Other Mongolian popular sites like Ulaaq Internet Bar ( are still up, but the feature of posting messages has been disabled by the Chinese authorities.

“If you look at these sites, they seem to be on. In fact, they are useless because no one can post anything on them,” an administrator of a Mongolian site who asked not to be identified, told SMHRIC over an instant messenger, “the Internet censorship here is increasingly tricky.”

China’s major Internet search engine Baidu ( continues to filter out information on the Mongolian protests. A key word “Inner Mongolia protest” (“nei meng gu kang yi” in Chinese) typed in its discussion forum ("tie ba" in Chinese) returned no results, stating that “sorry, in accordance with relevant laws and policies, this discussion forum is temporarily closed.” (See the screen shot above)

Both cell phone and land line calls are blocked or restricted. Phone calls to schools and other institutions remain unanswered. In western Southern Mongolia’s Alshaa League, cell phone service has been interrupted since a week ago and the authorities there issued a document to fire anyone who sent any text message supporting the protests.

[Protest Updates: SMHRIC was able to confirm that Mongolian students managed to take to the streets in western Southern Mongolia’s Alshaa League on May 26, and in Ordos Municipality on May 27, as scheduled. More details and photos will be posted on our website as they become available.]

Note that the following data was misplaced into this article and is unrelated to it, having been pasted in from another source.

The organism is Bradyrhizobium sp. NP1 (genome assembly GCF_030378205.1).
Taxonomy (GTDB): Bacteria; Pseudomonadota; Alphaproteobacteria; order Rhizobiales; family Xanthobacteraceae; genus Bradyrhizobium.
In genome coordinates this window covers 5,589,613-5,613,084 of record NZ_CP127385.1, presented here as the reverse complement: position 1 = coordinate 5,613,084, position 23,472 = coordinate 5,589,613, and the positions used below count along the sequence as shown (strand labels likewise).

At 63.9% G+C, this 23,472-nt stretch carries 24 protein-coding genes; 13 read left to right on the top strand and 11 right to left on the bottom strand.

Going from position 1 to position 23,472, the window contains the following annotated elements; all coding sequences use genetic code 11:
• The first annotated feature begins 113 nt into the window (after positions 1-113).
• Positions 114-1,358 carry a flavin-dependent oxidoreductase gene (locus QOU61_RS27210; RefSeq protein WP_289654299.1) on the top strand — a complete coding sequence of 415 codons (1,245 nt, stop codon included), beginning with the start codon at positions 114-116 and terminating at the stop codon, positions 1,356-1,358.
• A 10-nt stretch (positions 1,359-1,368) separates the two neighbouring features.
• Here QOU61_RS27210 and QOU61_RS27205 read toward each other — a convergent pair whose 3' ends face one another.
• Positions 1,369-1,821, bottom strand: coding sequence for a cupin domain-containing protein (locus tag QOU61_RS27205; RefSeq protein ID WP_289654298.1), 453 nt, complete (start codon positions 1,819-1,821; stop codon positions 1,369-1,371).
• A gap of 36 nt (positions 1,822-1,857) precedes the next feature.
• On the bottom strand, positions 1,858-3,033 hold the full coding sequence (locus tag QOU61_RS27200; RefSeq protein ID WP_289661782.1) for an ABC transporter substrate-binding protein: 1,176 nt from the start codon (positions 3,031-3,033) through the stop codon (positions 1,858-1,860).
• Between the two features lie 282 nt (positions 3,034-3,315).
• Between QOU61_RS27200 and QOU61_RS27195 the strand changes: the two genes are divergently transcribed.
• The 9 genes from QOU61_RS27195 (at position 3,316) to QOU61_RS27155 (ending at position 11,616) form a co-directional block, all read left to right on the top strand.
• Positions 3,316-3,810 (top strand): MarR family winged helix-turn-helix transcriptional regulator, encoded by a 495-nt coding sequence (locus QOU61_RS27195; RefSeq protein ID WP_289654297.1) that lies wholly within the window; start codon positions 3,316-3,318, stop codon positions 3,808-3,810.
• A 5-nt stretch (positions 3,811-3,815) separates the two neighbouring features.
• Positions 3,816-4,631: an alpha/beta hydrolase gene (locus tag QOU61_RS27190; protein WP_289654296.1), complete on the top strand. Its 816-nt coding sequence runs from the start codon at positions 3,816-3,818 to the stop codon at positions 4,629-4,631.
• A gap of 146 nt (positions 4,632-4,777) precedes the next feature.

Standardization of Names

In response to requests from news media and human rights organizations, SMHRIC has created a list of correct spelling of the names of people and places involved with the protests:

Correct Spelling

In Chinese

Possible Aliases

Shiliin-gol League

锡林郭勒盟or 锡盟

Xilin-gol, Xilin Meng, Xiliin-gol, Xilin guole

Shuluun Huh Banner

正蓝旗 or 蓝旗

Zheng Lan Banner, Zhenglan Banner, Lan Banner, Lanqi Banner

Huveet Shar Banner

镶黄旗 or 黄旗

Xianghuag Banner, Xiang Huang Banner, Huang Banner, Huangqi Banner

Right Ujumchin Banner

西乌珠穆沁旗 or 西乌旗

Xi Wuzhumuqin Banner, Xiwu Banner, West Ujumchin Banner

Left Ujumchin Banner

东乌珠穆沁旗 or 东乌旗

Dong Wuzhumuqin Banner, Dongwu Banner, East Ujumchin Banner

Shiliinhot City


Xilinhot City, Xiliinhot City, Xilinhaote City

Ulaanhad City


Ulanhad City, Ulanhada City, Chifeng City

Ordos City


Erdos City, Erduosi City, Eerduosi City

Alshaa League


Alaxa League, Alashan League

Bogt City